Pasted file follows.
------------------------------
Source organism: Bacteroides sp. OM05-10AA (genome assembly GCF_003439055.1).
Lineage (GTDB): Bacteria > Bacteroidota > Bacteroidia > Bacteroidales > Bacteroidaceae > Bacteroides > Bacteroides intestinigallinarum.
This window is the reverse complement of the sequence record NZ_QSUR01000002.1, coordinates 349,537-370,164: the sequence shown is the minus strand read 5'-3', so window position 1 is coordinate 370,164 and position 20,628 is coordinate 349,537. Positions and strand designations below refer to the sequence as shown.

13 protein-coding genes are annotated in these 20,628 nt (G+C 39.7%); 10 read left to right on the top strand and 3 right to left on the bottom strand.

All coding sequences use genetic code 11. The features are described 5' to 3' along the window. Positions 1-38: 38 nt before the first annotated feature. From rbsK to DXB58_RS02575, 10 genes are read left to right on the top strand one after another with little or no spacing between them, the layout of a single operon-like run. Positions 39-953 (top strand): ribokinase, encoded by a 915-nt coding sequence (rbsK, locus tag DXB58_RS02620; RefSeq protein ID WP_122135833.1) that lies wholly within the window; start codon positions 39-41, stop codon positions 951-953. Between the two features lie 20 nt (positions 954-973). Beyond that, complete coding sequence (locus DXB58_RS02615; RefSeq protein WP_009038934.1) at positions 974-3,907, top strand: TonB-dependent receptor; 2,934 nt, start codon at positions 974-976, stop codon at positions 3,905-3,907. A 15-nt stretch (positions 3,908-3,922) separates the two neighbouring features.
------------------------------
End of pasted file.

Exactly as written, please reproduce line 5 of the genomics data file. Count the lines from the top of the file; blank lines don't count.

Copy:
All coding sequences use genetic code 11. The features are described 5' to 3' along the window. Positions 1-38: 38 nt before the first annotated feature. From rbsK to DXB58_RS02575, 10 genes are read left to right on the top strand one after another with little or no spacing between them, the layout of a single operon-like run. Positions 39-953 (top strand): ribokinase, encoded by a 915-nt coding sequence (rbsK, locus tag DXB58_RS02620; RefSeq protein ID WP_122135833.1) that lies wholly within the window; start codon positions 39-41, stop codon positions 951-953. Between the two features lie 20 nt (positions 954-973). Beyond that, complete coding sequence (locus DXB58_RS02615; RefSeq protein WP_009038934.1) at positions 974-3,907, top strand: TonB-dependent receptor; 2,934 nt, start codon at positions 974-976, stop codon at positions 3,905-3,907. A 15-nt stretch (positions 3,908-3,922) separates the two neighbouring features.